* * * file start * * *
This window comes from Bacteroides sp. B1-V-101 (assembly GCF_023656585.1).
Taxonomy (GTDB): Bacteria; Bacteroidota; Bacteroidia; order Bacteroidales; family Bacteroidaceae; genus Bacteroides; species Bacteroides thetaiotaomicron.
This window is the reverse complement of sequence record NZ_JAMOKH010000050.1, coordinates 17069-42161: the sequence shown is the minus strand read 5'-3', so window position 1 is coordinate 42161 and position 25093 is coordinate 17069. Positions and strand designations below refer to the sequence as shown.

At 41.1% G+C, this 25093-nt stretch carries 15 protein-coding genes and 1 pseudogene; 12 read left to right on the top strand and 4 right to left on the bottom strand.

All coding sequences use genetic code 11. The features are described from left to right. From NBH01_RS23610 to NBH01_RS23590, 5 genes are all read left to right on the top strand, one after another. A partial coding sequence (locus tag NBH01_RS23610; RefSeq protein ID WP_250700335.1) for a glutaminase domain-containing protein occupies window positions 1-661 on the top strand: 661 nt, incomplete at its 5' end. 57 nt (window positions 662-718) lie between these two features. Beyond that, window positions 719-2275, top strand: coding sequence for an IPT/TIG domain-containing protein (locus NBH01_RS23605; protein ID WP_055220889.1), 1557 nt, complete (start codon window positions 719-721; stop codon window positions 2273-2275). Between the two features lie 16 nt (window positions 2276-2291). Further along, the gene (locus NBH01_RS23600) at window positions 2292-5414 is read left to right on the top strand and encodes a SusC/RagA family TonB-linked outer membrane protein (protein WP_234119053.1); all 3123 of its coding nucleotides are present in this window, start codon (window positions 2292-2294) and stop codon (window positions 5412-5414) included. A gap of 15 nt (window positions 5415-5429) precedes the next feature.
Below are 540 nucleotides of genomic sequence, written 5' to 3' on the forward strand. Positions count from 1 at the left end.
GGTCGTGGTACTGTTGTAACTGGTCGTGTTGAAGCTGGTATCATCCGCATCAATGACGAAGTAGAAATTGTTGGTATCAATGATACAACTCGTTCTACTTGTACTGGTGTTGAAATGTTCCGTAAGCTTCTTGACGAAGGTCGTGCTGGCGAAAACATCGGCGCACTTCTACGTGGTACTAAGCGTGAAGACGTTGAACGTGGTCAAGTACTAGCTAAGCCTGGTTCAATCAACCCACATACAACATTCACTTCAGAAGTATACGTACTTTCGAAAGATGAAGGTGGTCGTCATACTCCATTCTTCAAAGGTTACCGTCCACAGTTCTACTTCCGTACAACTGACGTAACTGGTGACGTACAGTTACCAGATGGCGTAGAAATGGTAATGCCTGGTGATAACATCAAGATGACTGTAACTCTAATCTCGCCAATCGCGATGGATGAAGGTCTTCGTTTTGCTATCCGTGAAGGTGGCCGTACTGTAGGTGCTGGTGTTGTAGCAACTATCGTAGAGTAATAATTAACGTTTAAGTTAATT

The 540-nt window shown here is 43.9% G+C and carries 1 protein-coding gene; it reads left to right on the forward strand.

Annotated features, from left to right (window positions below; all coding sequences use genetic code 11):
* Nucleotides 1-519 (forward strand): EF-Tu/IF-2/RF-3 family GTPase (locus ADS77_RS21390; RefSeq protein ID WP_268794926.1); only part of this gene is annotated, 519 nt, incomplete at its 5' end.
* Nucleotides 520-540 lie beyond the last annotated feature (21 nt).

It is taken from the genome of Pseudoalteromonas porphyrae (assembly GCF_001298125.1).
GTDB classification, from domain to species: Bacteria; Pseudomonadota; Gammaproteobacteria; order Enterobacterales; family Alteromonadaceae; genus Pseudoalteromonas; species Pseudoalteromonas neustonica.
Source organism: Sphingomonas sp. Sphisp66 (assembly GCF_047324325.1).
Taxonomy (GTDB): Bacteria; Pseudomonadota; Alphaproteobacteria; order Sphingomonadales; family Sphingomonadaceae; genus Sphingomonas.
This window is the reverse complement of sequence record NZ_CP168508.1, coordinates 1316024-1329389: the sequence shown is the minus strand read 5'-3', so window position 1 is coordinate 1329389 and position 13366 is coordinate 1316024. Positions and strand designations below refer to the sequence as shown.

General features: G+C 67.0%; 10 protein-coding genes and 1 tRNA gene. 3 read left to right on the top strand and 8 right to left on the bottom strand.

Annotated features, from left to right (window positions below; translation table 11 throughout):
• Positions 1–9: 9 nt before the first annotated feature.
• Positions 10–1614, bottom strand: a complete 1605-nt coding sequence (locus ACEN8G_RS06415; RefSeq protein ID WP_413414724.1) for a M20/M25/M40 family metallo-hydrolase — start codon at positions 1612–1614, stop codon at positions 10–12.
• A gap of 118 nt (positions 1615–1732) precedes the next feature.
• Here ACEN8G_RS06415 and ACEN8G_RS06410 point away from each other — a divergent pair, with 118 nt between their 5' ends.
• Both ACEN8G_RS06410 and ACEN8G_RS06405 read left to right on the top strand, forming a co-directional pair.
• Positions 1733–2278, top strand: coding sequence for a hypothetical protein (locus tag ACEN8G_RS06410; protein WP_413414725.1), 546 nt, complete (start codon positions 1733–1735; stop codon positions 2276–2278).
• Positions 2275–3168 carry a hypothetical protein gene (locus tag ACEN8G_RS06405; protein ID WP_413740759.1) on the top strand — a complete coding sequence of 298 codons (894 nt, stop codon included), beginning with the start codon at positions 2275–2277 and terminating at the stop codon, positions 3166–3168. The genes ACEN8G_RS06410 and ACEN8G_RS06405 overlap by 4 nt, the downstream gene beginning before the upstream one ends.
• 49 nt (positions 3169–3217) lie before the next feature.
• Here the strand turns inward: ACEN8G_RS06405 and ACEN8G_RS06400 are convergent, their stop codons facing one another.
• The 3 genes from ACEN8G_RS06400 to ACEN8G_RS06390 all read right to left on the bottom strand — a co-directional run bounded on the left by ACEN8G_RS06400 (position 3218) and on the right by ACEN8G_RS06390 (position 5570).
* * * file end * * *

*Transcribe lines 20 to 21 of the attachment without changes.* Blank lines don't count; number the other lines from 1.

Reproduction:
• Positions 10–1614, bottom strand: a complete 1605-nt coding sequence (locus ACEN8G_RS06415; RefSeq protein ID WP_413414724.1) for a M20/M25/M40 family metallo-hydrolase — start codon at positions 1612–1614, stop codon at positions 10–12.
• A gap of 118 nt (positions 1615–1732) precedes the next feature.